when it comes to those belgian strains, that are so very attenuative (and low flocculating)....a big part of their attenuation is because they don't flocculate.  That lets them hang around in suspension for a long time and chew away every last bit of fermentables.  If you make them less flocculant, by harvesting too early...they don't attenuate as much.  Now you have a yeast that won't make that dry-belgian-blond anymore.  Its still just a touch sweet. 

One of the major advantages of the homebrew scale is the total freedom to use a different yeast for every single batch.  It's complex and expensive to manage multiple strains on the professional scale.  There are lots of breweries that won't even consider two strains.   Its a very rare brewery that comes on the brewing network and states that they routine use more than 3 yeasts.   

Cost savings are ok, but if you really want to save money making homebrew....learn to make those brews that cost a crazy amount of money.  You won't ever compete on cost with the low cost stuff, and the medium cost stuff is usually a wash. 
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Offline brewfun

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Re: Measuring gravity and stopping at the right time
« Reply #18 on: April 26, 2013, 02:34:36 AM »
Holy cow! 12+generations??? How in the world do you do that?? I've heard of some of the guys talk about 4 or 5...... that would be so cool to get that many brews out of my yeast. The cost savings alone...... <my little calculator brain is spinnin' up> I can't imagine how much you guys spend on yeast for just one brew.

I have the advantage of cone bottomed fermenters that let me drop trub and harvest exactly what I want. I have the further advantage of brewing very frequently, so repitching is done within 3 to 5 days, occasionally longer. I feed every batch with yeast nutrient, which really helps the yeast performance across that many batches. Glycol lets me crash chill a beer 20 degrees in 24 hours, pretty effective at clearing most of the yeast.

As for cost, I'm about 4 hours north of White Labs. A 15bbl pitch costs about $500, delivered. I have two active strains, a lager and an ale.
Beer Appreciation is the space between pints.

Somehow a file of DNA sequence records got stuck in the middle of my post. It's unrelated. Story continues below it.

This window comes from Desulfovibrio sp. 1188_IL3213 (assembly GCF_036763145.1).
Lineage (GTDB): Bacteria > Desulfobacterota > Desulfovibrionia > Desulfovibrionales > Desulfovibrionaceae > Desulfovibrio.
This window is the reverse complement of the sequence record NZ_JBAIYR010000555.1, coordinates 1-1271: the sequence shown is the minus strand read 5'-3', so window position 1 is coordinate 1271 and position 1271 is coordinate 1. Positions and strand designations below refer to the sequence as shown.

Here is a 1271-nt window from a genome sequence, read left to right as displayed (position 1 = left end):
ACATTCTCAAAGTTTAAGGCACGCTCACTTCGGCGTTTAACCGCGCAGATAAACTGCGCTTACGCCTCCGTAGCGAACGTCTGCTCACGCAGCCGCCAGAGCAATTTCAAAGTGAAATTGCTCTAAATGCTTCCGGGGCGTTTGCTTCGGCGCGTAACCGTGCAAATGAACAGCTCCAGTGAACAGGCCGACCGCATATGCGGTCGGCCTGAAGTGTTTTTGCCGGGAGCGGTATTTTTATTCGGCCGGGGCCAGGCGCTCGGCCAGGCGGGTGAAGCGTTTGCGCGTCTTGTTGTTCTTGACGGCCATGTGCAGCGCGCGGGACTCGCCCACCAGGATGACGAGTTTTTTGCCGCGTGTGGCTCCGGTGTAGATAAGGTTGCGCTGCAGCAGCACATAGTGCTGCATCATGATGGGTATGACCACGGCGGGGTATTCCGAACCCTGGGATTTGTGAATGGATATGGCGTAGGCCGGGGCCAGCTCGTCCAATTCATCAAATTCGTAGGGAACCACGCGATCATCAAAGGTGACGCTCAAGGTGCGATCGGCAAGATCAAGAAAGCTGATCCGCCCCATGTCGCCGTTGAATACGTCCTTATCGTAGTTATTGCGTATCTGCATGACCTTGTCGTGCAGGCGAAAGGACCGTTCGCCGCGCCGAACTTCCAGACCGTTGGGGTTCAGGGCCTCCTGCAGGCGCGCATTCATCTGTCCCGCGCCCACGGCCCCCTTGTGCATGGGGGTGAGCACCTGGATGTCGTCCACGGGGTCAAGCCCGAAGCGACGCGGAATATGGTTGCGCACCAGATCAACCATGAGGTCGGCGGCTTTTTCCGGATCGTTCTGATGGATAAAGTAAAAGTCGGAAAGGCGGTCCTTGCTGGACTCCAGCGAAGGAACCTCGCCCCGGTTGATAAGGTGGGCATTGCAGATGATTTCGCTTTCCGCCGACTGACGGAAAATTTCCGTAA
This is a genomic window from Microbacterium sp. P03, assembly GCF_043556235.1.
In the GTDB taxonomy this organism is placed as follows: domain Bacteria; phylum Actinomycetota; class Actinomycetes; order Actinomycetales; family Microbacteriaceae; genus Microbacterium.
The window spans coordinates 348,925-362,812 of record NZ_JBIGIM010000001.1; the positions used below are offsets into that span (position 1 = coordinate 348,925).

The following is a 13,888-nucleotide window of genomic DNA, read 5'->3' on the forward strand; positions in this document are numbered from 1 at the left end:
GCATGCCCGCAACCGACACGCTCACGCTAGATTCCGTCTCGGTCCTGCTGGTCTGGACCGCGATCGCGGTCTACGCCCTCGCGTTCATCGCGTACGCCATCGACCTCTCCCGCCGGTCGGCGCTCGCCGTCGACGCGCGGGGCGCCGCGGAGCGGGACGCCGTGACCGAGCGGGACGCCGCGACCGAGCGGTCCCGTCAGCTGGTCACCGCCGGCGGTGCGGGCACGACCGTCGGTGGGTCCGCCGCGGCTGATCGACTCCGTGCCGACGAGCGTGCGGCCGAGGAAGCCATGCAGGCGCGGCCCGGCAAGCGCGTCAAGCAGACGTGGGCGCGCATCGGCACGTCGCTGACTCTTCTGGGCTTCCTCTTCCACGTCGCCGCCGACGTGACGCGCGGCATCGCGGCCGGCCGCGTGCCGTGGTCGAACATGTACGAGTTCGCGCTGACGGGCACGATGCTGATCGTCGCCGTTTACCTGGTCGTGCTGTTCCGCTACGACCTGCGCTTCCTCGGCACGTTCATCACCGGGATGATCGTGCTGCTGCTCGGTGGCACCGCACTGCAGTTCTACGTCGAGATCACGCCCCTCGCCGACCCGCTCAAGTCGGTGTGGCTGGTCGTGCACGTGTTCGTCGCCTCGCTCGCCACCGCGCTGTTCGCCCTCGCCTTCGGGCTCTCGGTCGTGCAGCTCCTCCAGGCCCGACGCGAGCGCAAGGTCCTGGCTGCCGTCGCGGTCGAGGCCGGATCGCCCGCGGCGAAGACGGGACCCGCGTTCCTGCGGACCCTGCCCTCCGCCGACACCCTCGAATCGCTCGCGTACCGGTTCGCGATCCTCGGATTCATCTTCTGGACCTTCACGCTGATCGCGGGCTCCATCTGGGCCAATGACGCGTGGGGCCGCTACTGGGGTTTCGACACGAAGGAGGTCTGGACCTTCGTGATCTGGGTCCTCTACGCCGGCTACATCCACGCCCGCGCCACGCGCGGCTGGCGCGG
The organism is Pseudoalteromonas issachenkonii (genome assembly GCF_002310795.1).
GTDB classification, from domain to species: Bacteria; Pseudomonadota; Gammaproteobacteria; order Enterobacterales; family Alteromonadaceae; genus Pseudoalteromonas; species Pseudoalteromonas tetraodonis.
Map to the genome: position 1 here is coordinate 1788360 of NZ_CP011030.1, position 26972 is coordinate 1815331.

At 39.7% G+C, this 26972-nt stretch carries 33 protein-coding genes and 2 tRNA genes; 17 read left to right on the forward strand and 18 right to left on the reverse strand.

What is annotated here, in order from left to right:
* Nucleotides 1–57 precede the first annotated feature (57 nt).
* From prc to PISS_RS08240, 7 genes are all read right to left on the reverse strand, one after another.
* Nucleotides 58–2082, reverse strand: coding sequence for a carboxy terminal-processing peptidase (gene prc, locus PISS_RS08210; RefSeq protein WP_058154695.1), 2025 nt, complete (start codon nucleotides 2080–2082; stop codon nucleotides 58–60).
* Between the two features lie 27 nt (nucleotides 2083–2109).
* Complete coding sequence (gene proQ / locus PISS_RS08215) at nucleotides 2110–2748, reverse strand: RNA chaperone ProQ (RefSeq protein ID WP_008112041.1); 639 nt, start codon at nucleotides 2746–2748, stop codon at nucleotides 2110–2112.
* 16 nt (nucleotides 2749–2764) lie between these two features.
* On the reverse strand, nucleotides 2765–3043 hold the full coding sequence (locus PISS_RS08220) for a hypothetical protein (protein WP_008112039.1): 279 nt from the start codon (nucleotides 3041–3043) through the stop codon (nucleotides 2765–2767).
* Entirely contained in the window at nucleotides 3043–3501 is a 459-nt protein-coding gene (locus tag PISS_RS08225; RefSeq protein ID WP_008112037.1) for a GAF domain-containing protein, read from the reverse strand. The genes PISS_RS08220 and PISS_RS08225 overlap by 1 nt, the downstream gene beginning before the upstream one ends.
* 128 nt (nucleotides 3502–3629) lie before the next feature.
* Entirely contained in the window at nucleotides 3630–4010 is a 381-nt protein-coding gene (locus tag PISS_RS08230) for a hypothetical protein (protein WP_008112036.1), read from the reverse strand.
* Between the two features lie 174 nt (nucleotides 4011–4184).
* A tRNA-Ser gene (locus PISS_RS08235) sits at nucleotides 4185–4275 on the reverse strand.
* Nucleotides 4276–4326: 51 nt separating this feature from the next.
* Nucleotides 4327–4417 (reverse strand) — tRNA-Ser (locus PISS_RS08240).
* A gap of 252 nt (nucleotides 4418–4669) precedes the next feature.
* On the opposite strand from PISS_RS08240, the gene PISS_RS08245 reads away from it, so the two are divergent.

Offline Slurk

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Re: Measuring gravity and stopping at the right time
« Reply #19 on: April 26, 2013, 09:01:39 AM »

Low floculant yeasts are a problem though.  Hefe, Kolsch, many belgian strains....all are low floc yeasts.  These take a long time to clear.  Usually 3-6 weeks.  By that time the yeast has been without nutrients for a LOOONG time, and is not as healthy.  You can still reuse them, but its best to revive them with a starter on a stirplate.  The other issue with low flocc yeast, is that if you try and harvest early, you end up selecting for the higher floculant cells (because the really low floc yeast is still floating in the beer).  Within 2-3 generations you won't have the same flocculation characteristics---it happens very fast. 

when it comes to those belgian strains, that are so very attenuative (and low flocculating)....a big part of their attenuation is because they don't flocculate.  That lets them hang around in suspension for a long time and chew away every last bit of fermentables.  If you make them less flocculant, by harvesting too early...they don't attenuate as much.  Now you have a yeast that won't make that dry-belgian-blond anymore.  Its still just a touch sweet.

Thanks Tom!
I had a post last week "Yeast with low flocculation. How to wash/isolate yeast from such a yeast cake?" with not that many reactions. I still had some remaining questions in my head regarding how to avoid changing the original yeast culture characteristics for low floculant yeasts. Your description (ref. quote) of low floculant yeasts gave answer to these questions :)

Regards, Slurk
 
Ad Fundum!

Ready to drink: Slurk Fjellbrygg, Slurk Foeyn Ale, Slurk Agurk (Cucumber Wit), Slurk Belgian Blonde, Slurk Eng (Raspberry Wit), Slurk Hav (Seaweed Wit)
Aging: Slurk Whirled White Wheat (Wit)
Fermenting:
Next brew: Slurk Hav

Offline grathan